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Magdalene survivors redress mechanism must match Ireland’s human rights obligations

25 June, 2013 - by Mary Lou McDonald TD


Sinn Féin Deputy Leader Mary Lou McDonald TD has today called on all Government Ministers to support the demand for an open, accountable, transparent non-adversarial redress scheme on a statutory footing with an appeals process for the surviving women of the Magdalene Laundries.

The cabinet is expected to discuss Mr Justice Quirke’s recommendations for the Magdalene Fund redress scheme when it meets today.

The Dublin Central TD said;

“It is deeply disappointing that yet again we have had so called government sources leaking the contents of Mr Justice Quirke’s recommendations to the media in advance of the report being made public. Media leaks cause the surviving women unnecessary distress and hurt. Let’s not forget that for years the state repeatedly denied its culpability in the wrongful incarceration and abuse of these women, so trust is naturally in short supply.

“Last week I wrote to all members of the cabinet asking that they consider the concerns raised by UN Committee Against Torture (UNCAT) with the Minister for Justice regarding the shortfalls of the Inter-Departmental Committee Report into the Magdalene Laundries, and the recommendation of the Irish Human Rights Commission (IHRC) that a redress mechanism for survivors of the Magdalene Laundries should provide for individual financial compensation.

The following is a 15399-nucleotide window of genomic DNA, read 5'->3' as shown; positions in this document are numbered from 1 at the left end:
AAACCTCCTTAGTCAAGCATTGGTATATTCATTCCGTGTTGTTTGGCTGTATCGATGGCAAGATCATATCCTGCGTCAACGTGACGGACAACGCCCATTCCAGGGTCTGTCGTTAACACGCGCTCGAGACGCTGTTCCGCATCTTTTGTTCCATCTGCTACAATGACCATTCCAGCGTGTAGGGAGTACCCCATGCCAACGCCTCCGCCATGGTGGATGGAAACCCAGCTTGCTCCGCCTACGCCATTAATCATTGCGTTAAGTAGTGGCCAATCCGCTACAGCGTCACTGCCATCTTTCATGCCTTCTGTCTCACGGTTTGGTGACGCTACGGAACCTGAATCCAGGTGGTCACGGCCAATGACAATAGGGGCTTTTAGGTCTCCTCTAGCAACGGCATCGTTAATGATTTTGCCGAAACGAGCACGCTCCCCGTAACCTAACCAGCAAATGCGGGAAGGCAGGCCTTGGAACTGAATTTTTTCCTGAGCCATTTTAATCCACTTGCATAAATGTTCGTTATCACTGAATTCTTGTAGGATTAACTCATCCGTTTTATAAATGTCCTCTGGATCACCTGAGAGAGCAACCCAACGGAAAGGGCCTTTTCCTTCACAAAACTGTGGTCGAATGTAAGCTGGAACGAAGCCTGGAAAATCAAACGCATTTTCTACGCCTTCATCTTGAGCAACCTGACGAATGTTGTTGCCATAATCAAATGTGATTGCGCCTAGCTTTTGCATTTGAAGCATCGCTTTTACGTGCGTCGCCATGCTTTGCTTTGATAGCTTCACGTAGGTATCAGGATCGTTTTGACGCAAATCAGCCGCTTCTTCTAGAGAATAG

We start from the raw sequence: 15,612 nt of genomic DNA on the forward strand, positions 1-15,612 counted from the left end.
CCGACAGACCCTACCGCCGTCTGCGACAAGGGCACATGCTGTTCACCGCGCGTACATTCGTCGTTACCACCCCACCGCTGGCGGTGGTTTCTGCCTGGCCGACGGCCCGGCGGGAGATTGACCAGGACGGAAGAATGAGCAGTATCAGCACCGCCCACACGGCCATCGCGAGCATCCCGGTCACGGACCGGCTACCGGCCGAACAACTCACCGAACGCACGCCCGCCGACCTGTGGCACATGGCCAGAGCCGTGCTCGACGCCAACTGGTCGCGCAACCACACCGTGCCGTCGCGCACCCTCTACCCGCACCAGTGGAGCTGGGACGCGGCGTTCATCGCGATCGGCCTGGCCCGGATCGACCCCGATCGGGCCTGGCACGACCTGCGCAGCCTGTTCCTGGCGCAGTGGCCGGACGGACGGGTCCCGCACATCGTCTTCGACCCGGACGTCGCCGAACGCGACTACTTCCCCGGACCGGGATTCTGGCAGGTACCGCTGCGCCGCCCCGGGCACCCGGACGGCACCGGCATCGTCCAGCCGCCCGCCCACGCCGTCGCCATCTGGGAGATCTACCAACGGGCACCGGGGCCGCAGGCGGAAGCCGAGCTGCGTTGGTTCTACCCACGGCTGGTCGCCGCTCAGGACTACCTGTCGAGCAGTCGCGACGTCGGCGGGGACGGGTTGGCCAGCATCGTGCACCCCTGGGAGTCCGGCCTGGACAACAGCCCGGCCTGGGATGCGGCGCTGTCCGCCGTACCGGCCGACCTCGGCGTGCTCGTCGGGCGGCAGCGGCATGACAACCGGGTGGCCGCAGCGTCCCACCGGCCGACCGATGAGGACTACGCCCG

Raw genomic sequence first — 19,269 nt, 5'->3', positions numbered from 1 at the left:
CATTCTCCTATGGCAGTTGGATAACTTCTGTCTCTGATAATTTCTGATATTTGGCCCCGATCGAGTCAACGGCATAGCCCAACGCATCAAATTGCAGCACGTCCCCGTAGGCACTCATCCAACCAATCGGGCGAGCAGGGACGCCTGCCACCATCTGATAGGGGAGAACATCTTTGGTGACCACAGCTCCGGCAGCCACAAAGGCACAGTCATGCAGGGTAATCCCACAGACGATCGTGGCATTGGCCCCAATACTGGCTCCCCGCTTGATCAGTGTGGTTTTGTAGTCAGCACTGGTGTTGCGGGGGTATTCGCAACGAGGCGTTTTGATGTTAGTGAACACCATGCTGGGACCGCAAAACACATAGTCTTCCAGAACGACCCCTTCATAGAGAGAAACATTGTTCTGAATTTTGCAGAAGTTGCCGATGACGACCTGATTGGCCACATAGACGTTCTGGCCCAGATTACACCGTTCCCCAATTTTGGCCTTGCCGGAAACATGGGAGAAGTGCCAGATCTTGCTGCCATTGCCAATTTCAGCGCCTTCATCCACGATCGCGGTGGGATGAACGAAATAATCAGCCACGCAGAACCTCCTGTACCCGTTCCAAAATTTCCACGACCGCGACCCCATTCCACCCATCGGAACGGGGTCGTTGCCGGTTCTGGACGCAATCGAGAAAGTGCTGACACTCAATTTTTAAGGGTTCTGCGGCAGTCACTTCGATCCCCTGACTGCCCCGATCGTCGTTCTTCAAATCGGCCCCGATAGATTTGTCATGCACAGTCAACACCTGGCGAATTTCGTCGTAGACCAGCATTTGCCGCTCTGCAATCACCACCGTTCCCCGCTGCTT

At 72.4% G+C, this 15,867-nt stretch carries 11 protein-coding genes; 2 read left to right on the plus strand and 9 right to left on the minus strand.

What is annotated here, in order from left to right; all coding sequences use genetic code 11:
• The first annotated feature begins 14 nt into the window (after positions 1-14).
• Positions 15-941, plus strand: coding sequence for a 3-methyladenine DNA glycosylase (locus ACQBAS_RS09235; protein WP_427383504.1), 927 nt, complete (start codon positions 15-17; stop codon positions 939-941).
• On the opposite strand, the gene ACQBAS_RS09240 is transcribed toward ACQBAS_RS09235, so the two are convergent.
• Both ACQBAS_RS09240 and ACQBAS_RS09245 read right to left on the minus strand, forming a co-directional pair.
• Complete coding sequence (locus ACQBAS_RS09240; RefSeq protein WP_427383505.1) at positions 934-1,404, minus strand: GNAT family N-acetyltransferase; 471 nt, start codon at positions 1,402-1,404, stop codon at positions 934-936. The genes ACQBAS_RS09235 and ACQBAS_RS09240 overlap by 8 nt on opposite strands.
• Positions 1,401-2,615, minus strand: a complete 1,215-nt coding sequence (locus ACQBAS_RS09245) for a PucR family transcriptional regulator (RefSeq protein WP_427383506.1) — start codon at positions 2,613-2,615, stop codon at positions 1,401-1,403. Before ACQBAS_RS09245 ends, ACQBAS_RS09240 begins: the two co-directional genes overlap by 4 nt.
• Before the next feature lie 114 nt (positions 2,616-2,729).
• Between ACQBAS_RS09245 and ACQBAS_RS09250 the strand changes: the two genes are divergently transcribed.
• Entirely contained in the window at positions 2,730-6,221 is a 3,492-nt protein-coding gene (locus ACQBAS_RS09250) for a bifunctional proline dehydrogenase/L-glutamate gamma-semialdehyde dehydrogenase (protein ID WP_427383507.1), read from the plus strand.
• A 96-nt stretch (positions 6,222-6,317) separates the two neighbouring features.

“Time is running out for the surviving women. Most are elderly and many are unwell. We know of at least two women who have died since the Taoiseach’s apology earlier this year. Women incarcerated in Laundries not included in the Inter-Departmental Committee report continue to be excluded by government from redress. No helpline has been set up to support and assist the women.

“Sinn Féin is calling on Government Ministers to provide for an open, accountable, transparent non-adversarial redress scheme on a statutory footing with an appeals process for the surviving women. The women must also be compensated for lost wages, their full pension entitlements, and immediate health and housing needs must be provided for.

“Ultimately the government’s redress mechanism must match Ireland’s human rights obligations. Righting the wrongs of the past is not enough; the state must learn the necessary lessons to ensure these wrongs are not repeated. I make particular reference to direct provision services, psychiatric care, and youth detention centres.”

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